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'One heart' solution

Christian ministries believe the gospel is the key to Middle East peace

Associated Press/Photo by Khalil Hamra

'One heart' solution
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The elections of Barack Obama as president of the United States and of Benjamin Netanyahu as prime minister of Israel are widely seen as defining moments in U.S.-Israeli relations since both took office earlier this year. But defining what? At a minimum, their taking office seems to be defining a new interest in Christian groups working in Israel.

At least six organizations that focus ministry on Israel or the Jewish people are on MinistryWatch.com's list of the 500 largest Christian ministries in the country. Contacted by WORLD, all six report that despite the economic downturn, their donations are either holding steady or are on the rise.

Gary Bauer is on the board of Christians United For Israel (CUFI). He is a former presidential candidate who has been an outspoken supporter of Israel. "Overall, there is a growing anxiety among our supporters that President Obama is leaning on Israel rather than leaning on the terrorists," Bauer said. "But that anxiety is creating an active coalition of Christians and Jews that could be a strong counterbalance to the direction Obama is moving." A spokesman for CUFI said the group does not "comment specifically about fundraising issues." However, Bauer said that the election of Obama has "spurred greater interest in churches to have events that honor Israel."

Most Christian ministries active in Israel are focused on evangelism and humanitarian relief more than on politics, said Susan Perlman, associate executive director of the San Francisco-based group Jews For Jesus. "Our focus has been on evangelizing Israel," she said. "It doesn't matter who is in power." She said that the constituency of Jews for Jesus is "not affected by the winds of politics" but is "excited by the fact that the fastest growing Jewish population in the world is in Israel." For the past half-century, the largest Jewish population in the world has been in the United States, which currently has about 5.8 million Jews. However, Perlman said, Israel now has 5.4 million and "will soon pass" the United States.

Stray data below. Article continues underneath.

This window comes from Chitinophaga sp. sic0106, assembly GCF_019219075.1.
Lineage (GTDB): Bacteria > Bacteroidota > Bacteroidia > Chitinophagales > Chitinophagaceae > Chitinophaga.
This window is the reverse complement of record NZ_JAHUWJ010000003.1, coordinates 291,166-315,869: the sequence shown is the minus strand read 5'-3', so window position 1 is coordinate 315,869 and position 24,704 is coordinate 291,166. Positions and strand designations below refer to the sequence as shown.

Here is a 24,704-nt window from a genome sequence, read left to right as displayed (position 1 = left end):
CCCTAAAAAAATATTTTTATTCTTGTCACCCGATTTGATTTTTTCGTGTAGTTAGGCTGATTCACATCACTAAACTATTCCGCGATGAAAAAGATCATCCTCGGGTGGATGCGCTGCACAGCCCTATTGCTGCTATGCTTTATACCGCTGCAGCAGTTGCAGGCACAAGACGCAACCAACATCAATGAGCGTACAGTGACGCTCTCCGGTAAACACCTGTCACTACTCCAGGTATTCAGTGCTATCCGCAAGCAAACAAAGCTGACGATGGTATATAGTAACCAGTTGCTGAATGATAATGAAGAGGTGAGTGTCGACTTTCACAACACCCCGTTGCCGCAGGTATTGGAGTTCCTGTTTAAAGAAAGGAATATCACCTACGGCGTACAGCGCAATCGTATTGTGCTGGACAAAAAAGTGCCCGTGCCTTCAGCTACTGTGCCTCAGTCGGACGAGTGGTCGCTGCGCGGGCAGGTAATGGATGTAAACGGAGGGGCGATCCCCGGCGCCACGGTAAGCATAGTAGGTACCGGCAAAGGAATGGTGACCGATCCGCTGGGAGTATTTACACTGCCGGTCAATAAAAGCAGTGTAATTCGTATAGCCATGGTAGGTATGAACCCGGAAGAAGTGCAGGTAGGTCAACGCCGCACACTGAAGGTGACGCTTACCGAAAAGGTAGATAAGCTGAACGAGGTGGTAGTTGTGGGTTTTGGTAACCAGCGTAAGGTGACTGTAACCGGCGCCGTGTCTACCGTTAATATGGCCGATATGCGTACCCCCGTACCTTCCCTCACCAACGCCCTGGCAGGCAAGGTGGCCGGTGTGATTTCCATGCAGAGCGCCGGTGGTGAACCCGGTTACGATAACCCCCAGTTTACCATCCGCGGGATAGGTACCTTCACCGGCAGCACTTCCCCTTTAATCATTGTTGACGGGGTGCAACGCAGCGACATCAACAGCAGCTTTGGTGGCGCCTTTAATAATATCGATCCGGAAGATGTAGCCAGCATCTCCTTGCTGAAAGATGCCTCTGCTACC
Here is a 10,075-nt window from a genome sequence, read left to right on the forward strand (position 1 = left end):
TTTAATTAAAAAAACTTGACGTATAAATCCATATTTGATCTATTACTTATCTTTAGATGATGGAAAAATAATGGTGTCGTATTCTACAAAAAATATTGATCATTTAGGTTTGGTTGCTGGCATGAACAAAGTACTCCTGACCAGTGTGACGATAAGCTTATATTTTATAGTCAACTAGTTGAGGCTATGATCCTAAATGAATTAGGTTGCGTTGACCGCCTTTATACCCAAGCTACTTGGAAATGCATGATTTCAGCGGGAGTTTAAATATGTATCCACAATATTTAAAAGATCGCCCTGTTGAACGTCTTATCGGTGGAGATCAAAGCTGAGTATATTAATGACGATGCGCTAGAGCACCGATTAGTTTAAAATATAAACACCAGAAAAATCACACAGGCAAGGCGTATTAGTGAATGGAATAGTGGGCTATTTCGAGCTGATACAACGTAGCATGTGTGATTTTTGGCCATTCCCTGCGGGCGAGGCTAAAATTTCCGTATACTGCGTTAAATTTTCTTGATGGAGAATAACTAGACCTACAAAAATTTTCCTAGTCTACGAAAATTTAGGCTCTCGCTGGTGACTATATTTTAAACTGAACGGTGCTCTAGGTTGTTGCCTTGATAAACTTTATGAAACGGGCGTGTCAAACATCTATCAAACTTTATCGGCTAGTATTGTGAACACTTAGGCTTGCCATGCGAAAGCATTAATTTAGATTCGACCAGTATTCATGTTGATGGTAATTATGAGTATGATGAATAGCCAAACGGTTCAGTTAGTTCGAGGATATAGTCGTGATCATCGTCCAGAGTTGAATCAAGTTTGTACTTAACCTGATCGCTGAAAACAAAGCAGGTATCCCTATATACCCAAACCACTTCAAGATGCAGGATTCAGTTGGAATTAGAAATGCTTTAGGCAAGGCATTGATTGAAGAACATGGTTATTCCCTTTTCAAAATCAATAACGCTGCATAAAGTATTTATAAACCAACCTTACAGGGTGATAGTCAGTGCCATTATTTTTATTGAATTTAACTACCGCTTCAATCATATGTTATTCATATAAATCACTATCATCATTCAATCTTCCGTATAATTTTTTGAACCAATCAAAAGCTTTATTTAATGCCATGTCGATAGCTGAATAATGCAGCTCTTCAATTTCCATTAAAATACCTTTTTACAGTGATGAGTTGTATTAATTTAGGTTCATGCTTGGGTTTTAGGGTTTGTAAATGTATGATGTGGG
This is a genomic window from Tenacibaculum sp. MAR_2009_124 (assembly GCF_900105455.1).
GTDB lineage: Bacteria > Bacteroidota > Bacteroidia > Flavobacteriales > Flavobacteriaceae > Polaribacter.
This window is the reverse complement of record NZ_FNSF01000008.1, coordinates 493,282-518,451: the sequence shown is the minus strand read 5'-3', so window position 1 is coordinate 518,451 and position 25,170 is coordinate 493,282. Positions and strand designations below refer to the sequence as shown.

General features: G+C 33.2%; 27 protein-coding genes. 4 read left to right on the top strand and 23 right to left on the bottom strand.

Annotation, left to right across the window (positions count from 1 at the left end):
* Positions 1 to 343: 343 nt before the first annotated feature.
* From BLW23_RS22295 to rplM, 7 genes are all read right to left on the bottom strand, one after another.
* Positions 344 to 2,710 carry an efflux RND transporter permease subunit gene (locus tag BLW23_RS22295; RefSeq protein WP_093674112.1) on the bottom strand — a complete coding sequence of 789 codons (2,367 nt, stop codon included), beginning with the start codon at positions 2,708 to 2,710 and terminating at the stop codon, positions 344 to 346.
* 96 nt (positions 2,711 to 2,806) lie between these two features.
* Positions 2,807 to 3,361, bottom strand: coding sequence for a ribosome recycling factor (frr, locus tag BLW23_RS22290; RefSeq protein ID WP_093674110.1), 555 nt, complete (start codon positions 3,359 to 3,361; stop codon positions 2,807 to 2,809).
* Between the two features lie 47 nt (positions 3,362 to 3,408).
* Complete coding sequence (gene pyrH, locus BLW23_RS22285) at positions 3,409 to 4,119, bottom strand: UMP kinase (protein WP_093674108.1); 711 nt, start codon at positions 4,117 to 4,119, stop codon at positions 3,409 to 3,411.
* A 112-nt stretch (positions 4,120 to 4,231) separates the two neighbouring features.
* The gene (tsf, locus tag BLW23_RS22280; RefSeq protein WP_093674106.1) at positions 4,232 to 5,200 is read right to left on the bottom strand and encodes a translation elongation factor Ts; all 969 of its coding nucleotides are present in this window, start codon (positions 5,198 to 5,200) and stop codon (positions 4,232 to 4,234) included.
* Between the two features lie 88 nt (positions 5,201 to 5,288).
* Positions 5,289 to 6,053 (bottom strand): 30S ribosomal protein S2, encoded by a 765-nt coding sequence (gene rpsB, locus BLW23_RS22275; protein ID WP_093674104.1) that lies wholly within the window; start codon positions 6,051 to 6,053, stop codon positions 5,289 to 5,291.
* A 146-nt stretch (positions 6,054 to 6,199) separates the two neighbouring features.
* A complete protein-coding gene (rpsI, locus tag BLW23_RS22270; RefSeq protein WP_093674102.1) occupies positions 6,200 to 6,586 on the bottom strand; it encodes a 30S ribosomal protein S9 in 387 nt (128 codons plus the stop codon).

Israel is considered the only democracy in the region, and there is a thriving middle class there. But most of this growth is from immigration, and many of the Jewish émigrés don't speak the language, so there is also a large underclass. Mitch Glaser, president of Chosen People Ministries, said, "What's really telling the story of Jesus' love is the direct practical support Christians are providing. Many Jewish people still lay blame for the Holocaust directly at the feet of Christianity. When Christians deliver food to elderly Russian Jews, Holocaust survivors who have come to Israel but who cannot speak Hebrew and are not integrated into the economy and the culture, you can just see the gratitude. It melts anger and bitterness."

Tom Doyle is the author of Two Nations Under God: Why You Should Care About Israel. He said that this sort of ministry might do more to solve the problems in the Middle East than either Obama or Netanyahu. "Obama is the 11th American president to try to solve the problems of the Middle East," Doyle said. "The political problems are extraordinarily difficult."

But Doyle said that the ultimate solution in Israel may not be a "two-state" solution, but a "one heart" solution. He said, "Most Muslims in the Middle East are not hardline. They're very open to the gospel. Many Palestinians and some Israelis are themselves already Christians. Former terrorists are planting Christian churches in Israel and the Middle East. If Christians will not pay attention to the mainstream media's version of what is happening-except as a reminder to pray daily for Israel and the Middle East-then it's possible that this could be the beginning of a great harvest of souls in Israel and throughout the Middle East."

Rusty Leonard Rusty is a former WORLD contributor.


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